But children in home-based settings get far more screen time than those in center-based care, study finds
MONDAY, Nov. 23 (HealthDay News) --Young children of working parents may watch even more television every day than previous reports have found, especially kids in home-based day-care settings, a new study finds.
Researchers from Seattle Children's Hospital and the University of Washington surveyed day-care directors to find out how much television viewing was available and then added on the estimated two or three hours a day of home viewing done by many preschoolers.
"If you add the TV from day-care setting to home viewing, you get about five hours a day," said lead researcher Dr. Dimitri Christakis, director of the Center for Child Health, Behavior and Development at Seattle Children's Research Institute and a professor of pediatrics at the University of Washington School of Medicine.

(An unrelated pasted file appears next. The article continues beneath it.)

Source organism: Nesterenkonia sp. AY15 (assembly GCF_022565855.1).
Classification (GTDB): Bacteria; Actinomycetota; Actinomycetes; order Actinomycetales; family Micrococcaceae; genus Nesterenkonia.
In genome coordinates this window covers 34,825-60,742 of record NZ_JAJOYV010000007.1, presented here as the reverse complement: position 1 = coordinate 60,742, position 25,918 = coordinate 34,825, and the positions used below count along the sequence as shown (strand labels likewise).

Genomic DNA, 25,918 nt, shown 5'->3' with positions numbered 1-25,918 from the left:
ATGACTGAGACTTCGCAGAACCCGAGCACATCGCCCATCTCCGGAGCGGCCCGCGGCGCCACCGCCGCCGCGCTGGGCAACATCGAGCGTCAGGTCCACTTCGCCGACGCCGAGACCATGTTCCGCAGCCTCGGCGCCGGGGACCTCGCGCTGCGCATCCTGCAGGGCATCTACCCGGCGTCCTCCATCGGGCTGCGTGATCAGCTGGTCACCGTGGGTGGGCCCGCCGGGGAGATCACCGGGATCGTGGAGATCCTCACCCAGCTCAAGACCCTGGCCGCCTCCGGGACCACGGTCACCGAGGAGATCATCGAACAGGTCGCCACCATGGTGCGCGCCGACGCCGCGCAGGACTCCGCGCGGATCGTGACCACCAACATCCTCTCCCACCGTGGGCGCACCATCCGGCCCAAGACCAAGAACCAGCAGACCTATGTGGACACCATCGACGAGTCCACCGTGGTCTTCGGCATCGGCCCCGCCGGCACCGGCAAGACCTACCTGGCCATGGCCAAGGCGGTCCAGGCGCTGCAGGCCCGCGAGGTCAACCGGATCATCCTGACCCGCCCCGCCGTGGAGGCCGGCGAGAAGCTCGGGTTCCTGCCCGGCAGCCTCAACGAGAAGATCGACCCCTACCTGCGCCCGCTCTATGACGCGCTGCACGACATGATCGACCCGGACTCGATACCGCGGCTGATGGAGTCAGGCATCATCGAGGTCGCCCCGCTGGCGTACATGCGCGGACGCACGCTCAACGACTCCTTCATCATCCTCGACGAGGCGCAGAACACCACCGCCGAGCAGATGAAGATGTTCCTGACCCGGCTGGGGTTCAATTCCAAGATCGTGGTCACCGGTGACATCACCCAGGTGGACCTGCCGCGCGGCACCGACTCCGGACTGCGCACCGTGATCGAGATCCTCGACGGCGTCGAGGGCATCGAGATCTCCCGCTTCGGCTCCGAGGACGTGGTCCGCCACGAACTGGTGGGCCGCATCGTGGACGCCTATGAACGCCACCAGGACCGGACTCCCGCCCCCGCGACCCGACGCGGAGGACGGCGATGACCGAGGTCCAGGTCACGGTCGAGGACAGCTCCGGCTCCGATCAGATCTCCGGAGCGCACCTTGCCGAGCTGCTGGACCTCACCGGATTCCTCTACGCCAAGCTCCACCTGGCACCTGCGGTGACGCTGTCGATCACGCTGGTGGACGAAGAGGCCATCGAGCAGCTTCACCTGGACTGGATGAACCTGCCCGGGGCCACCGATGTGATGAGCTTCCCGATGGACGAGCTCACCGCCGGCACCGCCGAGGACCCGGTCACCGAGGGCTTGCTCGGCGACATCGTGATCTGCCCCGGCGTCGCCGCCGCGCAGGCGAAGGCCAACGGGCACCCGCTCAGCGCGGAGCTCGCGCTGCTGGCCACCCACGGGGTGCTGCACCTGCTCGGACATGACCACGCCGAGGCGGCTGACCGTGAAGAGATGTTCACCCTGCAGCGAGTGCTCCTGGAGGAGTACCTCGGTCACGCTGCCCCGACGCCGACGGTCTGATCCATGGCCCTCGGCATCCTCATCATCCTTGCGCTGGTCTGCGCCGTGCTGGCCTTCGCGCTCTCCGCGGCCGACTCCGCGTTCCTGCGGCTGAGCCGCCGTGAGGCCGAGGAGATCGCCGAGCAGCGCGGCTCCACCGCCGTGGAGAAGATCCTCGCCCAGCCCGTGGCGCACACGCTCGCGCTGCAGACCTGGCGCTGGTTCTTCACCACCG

At home-based day care centers, the preschool-age children watched more -- 2.4 hours a day on average -- compared to 0.4 hours in center-based settings. The differences were less significant with toddlers and infants in home care who viewed 1.6 hours and 0.2 hours, respectively, compared with 0.1 hours for toddlers and none for infants in the centers.
The results, Christakis said, are surprising and somewhat alarming. "When you consider preschool kids are only awake for 12 hours a day, they are spending almost half their waking hours in front of the TV," he said.
The study was published online Nov. 23 in advance of publication in the December issue of Pediatrics.
For the study, the researchers interviewed directors of 168 licensed child-care programs in four states, Florida, Massachusetts, Michigan and Washington. They asked the directors how many hours of television were usually watched. In all, the directors of 94 home-based programs and 74 center-based programs participated.
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